Tobacco Cessation and Substance Abuse Treatment in Women’s Healthcare

6. Pregnancy Effects

Byron C. Calhoun 


Department of Obstetrics and Gynecology, West Virginia University-Charleston, Charleston, WV, USA

Byron C. Calhoun



PregnancyAddictionsMorbidity and mortalitySubstance abuse

The national substance abuse rates have been estimated to be between 2.8 and 19 % [13]. The most recent data available (2013 data) reported by the Substance Abuse and Mental Health Services Administration (SAMHSA) in 2015 found a 2.6 % rate of illicit drug use in the United States in 2013 [4]. However, most concerning are the much higher rates of substance use in the reproductive age cohorts. The rates at 12–17 years of age were 3.5 %; the 18–25 years of age an astonishing 7.4 %; and the 26–44 years of age 3.1 %. This data demonstrates the significant public health issue substance abuse and illicit drug use in women’s reproductive health particularly in obstetrical care. SAMHSA depends heavily on the use of survey data, self-reporting, and reporting from healthcare entities. The data are not generally linked to actual substance testing or necessarily verified with biologic samples.

In light of these findings, the American College of Obstetricians and Gynecologists (ACOG) and the American Society of Addiction Medicine (ASAM) have both developed guidelines for recommendations related to drug use during pregnancy [56]. The ACOG and ASAM guidelines are summarized below:


·               Universal screening for drug use in females of reproductive age.

·               Screening at first prenatal or intake visit and at least once per trimester thereafter.

·               Consider drug testing (with patient consent) when screening tests are positive.

·               Refer for substance abuse treatment for all pregnant women who have evidence of drug use in pregnancy.

·               Protect physician–patient relationship.


·               Prenatal education about all drugs for all pregnant patients.

·               Universal screening to identify “at risk” women including repeat follow-up assessments.

·               Culturally competent public prevention programs to educate the public about realistic dangers of drug use in pregnancy.

·               Education of healthcare providers in the care and management of women with evidence of drug use before, during, and after pregnancy.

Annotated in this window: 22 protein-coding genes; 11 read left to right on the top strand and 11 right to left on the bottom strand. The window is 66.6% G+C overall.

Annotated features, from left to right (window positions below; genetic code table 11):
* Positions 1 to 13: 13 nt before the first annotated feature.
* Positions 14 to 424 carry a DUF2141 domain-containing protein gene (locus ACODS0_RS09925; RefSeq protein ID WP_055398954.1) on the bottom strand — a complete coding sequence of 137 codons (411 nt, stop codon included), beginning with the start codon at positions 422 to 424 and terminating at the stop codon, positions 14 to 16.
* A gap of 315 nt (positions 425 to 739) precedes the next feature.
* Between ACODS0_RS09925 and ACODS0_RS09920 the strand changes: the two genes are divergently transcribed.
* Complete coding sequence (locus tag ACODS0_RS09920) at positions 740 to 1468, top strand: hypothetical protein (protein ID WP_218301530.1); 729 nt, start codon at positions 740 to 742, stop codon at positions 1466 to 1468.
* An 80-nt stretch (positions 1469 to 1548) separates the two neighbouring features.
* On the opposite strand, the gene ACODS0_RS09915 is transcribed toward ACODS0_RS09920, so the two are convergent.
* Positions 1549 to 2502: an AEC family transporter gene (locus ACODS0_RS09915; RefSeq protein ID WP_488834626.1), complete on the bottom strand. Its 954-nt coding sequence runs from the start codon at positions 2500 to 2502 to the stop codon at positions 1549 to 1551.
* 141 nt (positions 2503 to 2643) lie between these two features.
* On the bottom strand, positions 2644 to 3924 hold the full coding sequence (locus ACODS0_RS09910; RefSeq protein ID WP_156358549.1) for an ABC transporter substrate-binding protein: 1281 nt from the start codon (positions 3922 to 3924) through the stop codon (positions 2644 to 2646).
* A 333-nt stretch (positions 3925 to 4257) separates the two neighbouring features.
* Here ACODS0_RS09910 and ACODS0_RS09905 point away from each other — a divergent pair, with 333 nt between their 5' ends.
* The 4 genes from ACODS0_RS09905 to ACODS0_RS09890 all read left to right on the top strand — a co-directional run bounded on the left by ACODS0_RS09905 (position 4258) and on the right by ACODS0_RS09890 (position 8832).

·               Women who are pregnant should receive priority admission to substance treatment facilities.

Adolescents present a particularly vulnerable population and may need more detailed screening questions about alcohol and drug use with regard to driving, self-esteem, relaxation, interpersonal relations including family, and any type of trouble (school or legal). Adolescents also present issues in confidentiality that must be dealt with in the context of substance abuse. Consultation with various state guidelines and legislation is recommended.


Tobacco abuse continues to be a major problem among adolescents. SAMHSA 2015 (using 2013 data as last completed year of analysis) reported that 5.6 % of adolescents age 12–17 (approximately 1.4 million adolescents) admitted to using cigarettes within a month of the 2013 survey [7]. Cigarette usage was also higher in metropolitan areas (8.4 %) compared to rural areas (5.1 %). SAMHSA further reported that the number of US adolescents using cigarettes had dropped from 9.0 to 5.6 % from 2009 to 2013. There were significant drops in usage reported in whites, blacks, and Hispanics. Even so, these are concerning statistic given the fact these young women are in the reproductive age range and suffer the same ill-effects of tobacco on pregnancy.

Maternal cigarette smoking during pregnancy has always been a concern due to its association with poor maternal and fetal outcome. The association between maternal tobacco abuse and the elevated risk for low birth weight, preterm delivery, and IUGR are all well documented in the literature [8]. In 2002, 11.4 % of women giving birth in the United States admitted to smoking during their pregnancy [9]. Although this has improved from years past, in West Virginia the percentage of women smoking during pregnancy has increased to 35.7 %. From 2000 to 2005, West Virginia experienced an increase in smoking rates during all stages of reproduction: before, during, and after pregnancy [10].